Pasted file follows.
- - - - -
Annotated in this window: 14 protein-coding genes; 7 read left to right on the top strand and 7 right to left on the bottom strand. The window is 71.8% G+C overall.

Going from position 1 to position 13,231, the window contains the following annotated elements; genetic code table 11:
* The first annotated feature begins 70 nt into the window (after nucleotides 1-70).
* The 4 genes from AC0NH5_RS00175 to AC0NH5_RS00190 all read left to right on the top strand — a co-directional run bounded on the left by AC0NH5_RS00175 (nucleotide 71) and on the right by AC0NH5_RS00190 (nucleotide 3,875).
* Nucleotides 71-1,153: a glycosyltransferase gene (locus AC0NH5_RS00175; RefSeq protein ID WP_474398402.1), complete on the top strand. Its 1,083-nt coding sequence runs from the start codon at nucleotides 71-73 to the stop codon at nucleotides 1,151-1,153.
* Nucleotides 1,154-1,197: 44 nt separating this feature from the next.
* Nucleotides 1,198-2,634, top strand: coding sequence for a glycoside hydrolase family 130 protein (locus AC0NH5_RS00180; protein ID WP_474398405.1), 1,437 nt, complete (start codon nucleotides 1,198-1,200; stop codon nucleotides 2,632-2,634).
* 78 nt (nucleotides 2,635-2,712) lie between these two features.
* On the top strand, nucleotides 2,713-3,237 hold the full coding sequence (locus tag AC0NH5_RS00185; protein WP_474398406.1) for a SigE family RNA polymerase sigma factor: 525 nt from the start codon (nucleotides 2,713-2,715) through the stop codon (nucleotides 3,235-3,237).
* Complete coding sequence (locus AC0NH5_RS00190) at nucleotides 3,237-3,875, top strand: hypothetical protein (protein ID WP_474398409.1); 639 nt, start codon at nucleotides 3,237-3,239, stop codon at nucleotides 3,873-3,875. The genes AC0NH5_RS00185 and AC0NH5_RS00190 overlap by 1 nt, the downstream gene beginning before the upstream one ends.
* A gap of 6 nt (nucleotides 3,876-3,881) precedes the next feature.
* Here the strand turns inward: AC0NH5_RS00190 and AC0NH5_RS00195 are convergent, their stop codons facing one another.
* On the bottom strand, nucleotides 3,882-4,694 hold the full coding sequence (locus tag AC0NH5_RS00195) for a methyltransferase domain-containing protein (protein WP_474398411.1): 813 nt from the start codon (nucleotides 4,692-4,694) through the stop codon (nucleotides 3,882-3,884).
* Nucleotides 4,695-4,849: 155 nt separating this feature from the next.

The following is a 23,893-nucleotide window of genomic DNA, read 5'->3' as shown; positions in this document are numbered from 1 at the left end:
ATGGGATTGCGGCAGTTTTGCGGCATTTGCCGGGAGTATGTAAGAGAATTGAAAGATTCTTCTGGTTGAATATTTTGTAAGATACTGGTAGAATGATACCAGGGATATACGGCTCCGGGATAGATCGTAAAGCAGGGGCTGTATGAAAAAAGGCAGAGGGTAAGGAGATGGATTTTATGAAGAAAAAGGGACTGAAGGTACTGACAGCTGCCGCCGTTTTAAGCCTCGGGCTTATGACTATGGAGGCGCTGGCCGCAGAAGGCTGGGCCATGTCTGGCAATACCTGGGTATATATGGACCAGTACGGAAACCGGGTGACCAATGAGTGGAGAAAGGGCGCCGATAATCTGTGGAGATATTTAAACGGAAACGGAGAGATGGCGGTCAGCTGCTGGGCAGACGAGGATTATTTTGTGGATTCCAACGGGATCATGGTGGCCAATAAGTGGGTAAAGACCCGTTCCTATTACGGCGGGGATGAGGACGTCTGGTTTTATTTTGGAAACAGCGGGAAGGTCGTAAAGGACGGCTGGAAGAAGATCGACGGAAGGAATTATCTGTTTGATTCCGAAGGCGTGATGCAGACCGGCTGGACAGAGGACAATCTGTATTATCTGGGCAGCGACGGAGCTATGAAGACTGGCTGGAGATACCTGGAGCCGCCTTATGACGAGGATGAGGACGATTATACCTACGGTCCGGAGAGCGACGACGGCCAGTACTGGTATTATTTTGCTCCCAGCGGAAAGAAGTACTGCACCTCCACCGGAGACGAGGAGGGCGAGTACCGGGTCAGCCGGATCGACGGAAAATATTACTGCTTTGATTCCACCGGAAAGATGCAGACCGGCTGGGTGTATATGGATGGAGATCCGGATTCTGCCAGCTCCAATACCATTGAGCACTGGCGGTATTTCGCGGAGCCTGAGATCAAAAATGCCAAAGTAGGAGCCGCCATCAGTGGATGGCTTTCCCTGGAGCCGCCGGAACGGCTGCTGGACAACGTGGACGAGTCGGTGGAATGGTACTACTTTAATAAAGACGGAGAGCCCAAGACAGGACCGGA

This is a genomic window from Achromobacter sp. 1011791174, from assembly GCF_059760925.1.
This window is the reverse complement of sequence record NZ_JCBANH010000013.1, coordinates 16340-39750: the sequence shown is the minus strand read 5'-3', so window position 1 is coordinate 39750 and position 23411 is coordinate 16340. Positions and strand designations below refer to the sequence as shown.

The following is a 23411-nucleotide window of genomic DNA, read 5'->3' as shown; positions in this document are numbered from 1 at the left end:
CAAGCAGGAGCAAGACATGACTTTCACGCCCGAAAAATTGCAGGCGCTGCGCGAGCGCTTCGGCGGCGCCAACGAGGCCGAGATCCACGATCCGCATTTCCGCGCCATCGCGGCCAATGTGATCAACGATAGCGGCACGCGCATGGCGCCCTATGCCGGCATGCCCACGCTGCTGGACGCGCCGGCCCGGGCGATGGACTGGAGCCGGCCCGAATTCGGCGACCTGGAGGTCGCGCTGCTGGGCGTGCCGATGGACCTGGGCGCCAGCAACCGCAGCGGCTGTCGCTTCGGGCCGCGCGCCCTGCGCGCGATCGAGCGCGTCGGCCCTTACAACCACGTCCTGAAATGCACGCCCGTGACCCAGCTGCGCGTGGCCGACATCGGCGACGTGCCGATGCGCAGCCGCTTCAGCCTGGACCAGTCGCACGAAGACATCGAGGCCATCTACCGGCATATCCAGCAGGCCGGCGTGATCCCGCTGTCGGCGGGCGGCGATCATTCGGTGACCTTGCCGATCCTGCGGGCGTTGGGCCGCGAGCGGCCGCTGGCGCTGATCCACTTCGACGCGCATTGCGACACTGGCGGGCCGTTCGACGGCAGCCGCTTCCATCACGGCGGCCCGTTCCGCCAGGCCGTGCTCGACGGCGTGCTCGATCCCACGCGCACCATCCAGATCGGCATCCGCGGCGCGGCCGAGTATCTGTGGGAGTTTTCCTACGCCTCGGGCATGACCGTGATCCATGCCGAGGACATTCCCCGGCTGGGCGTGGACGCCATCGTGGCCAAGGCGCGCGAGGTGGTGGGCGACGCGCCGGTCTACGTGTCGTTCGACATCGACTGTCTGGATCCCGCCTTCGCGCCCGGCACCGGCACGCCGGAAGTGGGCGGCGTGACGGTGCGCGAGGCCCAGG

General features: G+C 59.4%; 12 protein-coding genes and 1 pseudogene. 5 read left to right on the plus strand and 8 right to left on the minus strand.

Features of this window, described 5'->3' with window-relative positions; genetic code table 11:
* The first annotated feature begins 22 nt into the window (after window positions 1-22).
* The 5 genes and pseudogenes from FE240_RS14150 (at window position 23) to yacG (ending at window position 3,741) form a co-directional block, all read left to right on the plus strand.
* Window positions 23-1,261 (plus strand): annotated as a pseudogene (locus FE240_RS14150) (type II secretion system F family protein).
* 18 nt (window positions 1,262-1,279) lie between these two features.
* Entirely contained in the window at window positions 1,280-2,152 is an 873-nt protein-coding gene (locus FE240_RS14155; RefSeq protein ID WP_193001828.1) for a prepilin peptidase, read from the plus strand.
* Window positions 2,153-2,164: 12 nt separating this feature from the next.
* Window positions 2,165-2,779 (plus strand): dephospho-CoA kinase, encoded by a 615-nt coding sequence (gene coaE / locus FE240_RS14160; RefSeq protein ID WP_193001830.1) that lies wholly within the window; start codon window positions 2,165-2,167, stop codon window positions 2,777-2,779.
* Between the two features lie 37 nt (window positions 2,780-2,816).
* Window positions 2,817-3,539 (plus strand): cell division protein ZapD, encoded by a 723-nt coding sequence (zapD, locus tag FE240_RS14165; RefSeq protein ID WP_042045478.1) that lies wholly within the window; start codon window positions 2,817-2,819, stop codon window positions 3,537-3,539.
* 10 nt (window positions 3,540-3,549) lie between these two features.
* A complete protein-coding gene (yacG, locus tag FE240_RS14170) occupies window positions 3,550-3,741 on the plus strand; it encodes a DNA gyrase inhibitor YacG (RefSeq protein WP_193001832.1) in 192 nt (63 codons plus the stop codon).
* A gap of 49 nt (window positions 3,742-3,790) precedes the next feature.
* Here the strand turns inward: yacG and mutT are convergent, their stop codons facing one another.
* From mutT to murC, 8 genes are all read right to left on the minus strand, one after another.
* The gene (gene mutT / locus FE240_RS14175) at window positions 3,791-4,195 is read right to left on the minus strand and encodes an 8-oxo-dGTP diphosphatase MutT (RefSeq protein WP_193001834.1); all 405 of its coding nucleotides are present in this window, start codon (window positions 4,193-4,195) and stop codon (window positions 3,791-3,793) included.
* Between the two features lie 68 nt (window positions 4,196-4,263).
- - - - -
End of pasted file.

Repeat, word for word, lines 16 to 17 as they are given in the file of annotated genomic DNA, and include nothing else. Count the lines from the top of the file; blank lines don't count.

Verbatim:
ATGGGATTGCGGCAGTTTTGCGGCATTTGCCGGGAGTATGTAAGAGAATTGAAAGATTCTTCTGGTTGAATATTTTGTAAGATACTGGTAGAATGATACCAGGGATATACGGCTCCGGGATAGATCGTAAAGCAGGGGCTGTATGAAAAAAGGCAGAGGGTAAGGAGATGGATTTTATGAAGAAAAAGGGACTGAAGGTACTGACAGCTGCCGCCGTTTTAAGCCTCGGGCTTATGACTATGGAGGCGCTGGCCGCAGAAGGCTGGGCCATGTCTGGCAATACCTGGGTATATATGGACCAGTACGGAAACCGGGTGACCAATGAGTGGAGAAAGGGCGCCGATAATCTGTGGAGATATTTAAACGGAAACGGAGAGATGGCGGTCAGCTGCTGGGCAGACGAGGATTATTTTGTGGATTCCAACGGGATCATGGTGGCCAATAAGTGGGTAAAGACCCGTTCCTATTACGGCGGGGATGAGGACGTCTGGTTTTATTTTGGAAACAGCGGGAAGGTCGTAAAGGACGGCTGGAAGAAGATCGACGGAAGGAATTATCTGTTTGATTCCGAAGGCGTGATGCAGACCGGCTGGACAGAGGACAATCTGTATTATCTGGGCAGCGACGGAGCTATGAAGACTGGCTGGAGATACCTGGAGCCGCCTTATGACGAGGATGAGGACGATTATACCTACGGTCCGGAGAGCGACGACGGCCAGTACTGGTATTATTTTGCTCCCAGCGGAAAGAAGTACTGCACCTCCACCGGAGACGAGGAGGGCGAGTACCGGGTCAGCCGGATCGACGGAAAATATTACTGCTTTGATTCCACCGGAAAGATGCAGACCGGCTGGGTGTATATGGATGGAGATCCGGATTCTGCCAGCTCCAATACCATTGAGCACTGGCGGTATTTCGCGGAGCCTGAGATCAAAAATGCCAAAGTAGGAGCCGCCATCAGTGGATGGCTTTCCCTGGAGCCGCCGGAACGGCTGCTGGACAACGTGGACGAGTCGGTGGAATGGTACTACTTTAATAAAGACGGAGAGCCCAAGACAGGACCGGA

This is a genomic window from Achromobacter sp. 1011791174, from assembly GCF_059760925.1.